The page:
The satellite that North Korea attempted to put into orbit in May was so rudimentary that it could never serve as a functioning spy satellite as North Korea wished, the South Korean military said on Wednesday.
North Korea launched a new rocket, the Collima-1, on May 31, with the hope of putting its first military reconnaissance satellite, the Malligyong-1, into orbit. The rocket, which set off alarms and a false evacuation order in Seoul, malfunctioned and crashed into the sea off South Korea’s west coast shortly after launch.
South Korea sent military aircraft, vessels and deep-sea divers to search for debris that would yield clues about the North’s rocket and satellite technology.
The South had already salvaged parts of the rocket but confirmed on Wednesday that its military had also salvaged “key components” of the satellite.
After analyzing the debris from the failed rocket launch, experts in South Korea and the United States concluded that the satellite “had no military use at all as a reconnaissance satellite,” the South Korean Defense Ministry said in a news release on Wednesday.
In the space industry, rocket failures are common. But North Korea considered its May failure an embarrassment. In a meeting of the ruling Workers’ Party last month, top leaders “bitterly criticized” the officials responsible for the botched attempt, according to North Korean state media.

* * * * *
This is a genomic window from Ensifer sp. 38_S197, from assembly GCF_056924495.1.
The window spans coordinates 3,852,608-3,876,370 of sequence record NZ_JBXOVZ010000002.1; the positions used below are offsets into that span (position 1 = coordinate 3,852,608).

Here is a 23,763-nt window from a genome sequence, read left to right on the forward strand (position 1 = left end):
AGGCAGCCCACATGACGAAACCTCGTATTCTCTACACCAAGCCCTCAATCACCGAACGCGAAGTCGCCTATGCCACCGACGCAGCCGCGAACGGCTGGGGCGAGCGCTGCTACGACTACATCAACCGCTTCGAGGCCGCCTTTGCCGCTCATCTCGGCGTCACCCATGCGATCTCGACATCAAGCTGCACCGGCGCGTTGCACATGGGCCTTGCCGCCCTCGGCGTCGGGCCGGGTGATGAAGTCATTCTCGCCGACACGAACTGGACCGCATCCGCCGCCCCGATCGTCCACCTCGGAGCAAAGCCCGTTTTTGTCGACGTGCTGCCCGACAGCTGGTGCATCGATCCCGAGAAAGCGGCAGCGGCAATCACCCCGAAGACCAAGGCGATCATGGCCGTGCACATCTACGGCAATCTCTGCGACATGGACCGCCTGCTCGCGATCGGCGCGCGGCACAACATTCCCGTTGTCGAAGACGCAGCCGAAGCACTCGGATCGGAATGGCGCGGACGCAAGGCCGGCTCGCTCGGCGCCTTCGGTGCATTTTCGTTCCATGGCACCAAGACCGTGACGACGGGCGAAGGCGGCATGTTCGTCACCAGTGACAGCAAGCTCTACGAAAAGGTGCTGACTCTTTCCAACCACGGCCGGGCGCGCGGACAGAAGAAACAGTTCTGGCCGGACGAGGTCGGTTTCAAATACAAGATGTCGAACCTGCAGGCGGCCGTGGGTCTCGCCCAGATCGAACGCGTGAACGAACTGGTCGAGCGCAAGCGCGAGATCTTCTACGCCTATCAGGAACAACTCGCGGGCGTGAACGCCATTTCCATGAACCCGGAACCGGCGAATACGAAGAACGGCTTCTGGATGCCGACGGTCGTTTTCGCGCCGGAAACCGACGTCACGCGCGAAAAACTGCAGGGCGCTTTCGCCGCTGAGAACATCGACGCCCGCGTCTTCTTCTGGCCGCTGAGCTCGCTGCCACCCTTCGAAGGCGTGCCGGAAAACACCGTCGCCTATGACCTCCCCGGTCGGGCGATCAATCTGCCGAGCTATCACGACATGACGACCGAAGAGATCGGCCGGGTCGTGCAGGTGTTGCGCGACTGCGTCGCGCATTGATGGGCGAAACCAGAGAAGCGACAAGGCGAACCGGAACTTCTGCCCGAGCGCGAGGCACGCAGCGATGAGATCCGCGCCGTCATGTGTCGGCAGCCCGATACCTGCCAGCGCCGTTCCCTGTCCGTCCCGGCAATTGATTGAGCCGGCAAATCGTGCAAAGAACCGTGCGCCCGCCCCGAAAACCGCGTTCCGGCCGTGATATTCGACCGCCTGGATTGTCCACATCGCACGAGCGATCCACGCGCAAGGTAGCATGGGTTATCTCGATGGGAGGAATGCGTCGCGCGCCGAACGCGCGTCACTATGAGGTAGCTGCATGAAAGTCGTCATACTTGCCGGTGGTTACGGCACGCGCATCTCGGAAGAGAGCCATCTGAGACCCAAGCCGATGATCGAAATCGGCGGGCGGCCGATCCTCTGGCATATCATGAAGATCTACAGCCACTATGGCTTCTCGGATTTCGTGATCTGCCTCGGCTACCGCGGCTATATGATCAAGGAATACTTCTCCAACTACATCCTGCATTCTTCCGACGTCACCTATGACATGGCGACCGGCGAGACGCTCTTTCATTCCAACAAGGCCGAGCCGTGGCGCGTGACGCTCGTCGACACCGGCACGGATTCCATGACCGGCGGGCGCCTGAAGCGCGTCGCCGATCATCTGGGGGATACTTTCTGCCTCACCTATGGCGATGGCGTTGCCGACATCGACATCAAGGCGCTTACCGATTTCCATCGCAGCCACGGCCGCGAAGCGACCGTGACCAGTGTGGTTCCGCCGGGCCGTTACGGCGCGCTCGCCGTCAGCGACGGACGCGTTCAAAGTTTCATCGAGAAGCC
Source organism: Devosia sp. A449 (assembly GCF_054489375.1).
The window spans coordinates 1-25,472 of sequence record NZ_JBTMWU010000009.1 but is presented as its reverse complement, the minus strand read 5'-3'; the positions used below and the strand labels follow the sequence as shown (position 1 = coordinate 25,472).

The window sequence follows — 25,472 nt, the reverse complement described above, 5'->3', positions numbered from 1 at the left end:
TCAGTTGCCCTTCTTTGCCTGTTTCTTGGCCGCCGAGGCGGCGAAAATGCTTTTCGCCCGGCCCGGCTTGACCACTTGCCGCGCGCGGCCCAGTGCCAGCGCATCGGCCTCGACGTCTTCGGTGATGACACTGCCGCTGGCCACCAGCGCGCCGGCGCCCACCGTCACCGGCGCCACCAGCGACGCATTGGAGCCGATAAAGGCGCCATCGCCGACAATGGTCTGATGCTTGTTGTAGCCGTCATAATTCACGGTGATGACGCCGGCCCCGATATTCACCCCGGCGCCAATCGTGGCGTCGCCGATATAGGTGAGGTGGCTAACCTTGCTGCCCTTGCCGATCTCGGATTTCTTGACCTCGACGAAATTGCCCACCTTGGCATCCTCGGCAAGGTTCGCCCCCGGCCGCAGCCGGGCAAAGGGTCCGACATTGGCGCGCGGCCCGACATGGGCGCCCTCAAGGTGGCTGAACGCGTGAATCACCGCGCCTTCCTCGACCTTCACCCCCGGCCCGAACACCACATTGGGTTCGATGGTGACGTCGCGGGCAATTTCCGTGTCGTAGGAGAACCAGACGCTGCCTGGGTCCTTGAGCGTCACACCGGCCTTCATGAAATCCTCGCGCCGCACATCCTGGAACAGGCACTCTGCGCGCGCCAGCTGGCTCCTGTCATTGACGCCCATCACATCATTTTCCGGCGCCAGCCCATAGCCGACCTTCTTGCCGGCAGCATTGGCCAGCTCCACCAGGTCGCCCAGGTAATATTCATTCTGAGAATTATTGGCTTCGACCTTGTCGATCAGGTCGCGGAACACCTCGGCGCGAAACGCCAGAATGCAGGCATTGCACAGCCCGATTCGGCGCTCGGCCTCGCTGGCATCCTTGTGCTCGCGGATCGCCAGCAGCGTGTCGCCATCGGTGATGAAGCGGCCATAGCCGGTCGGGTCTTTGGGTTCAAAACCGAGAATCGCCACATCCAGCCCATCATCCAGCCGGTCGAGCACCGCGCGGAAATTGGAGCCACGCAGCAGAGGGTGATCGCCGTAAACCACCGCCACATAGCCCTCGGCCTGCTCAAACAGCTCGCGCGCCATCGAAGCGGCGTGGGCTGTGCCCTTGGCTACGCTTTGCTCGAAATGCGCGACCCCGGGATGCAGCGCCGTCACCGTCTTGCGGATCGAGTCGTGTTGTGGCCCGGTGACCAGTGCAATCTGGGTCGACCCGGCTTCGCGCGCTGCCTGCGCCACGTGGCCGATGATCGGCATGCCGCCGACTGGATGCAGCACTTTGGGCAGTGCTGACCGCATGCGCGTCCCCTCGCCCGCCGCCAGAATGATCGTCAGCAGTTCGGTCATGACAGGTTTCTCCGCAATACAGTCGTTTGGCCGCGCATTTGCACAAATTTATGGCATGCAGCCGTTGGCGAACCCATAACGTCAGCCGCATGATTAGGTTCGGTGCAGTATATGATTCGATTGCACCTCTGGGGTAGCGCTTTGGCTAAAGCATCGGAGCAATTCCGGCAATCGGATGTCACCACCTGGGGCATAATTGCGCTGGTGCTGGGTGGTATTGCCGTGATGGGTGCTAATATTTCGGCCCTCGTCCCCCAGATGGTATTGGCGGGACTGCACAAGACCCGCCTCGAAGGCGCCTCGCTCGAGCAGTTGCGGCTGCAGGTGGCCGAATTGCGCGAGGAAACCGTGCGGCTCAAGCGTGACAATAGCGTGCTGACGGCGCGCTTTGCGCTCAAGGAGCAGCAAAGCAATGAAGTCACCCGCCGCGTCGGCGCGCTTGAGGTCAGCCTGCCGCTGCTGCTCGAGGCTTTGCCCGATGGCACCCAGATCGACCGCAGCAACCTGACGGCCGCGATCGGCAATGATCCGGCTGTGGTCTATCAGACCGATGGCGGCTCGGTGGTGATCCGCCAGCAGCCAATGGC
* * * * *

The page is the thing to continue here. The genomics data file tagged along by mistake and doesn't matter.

North Korea said it would attempt another satellite launch “in a short span of time” after addressing technical problems. Its leader, Kim Jong-un, has said that putting military spy satellites over the Korean Peninsula was one of his top priorities.
Experts say that such satellites would make North Korea’s military more effective and its nuclear arsenal more dangerous. But when the North revealed photos of Malligyong-1 in May, outside experts said it looked rudimentary compared to satellites launched by more technologically advanced countries.
Still, in response to the North’s continued arms buildup, the United States and South Korea have expanded their joint military drills in the region.
On Friday, they conducted a combined air force exercise over the Korean Peninsula, involving at least one B-52H strategic bomber. On June 16, the USS Michigan, a nuclear-powered guided missile submarine, made a port call in South Korea, the first such visit since 2017.
When President Biden met his South Korean counterpart, Yoon Suk Yeol, in April, Washington promised Seoul the “regular visibility” of its strategic assets around the Korean Peninsula to highlight its commitment to defending South Korea against North Korean aggression.
On Thursday, the Pentagon press secretary, Air Force Brig. Gen. Pat Ryder, told reporters that a U.S. nuclear-capable submarine would visit South Korea “at some point in the future.” When asked whether the submarine would carry nuclear weapons, he only confirmed that the sub would be “nuclear capable.”
If the submarine arrives, it will be the first known visit to South Korea by a nuclear-capable American submarine since 1981.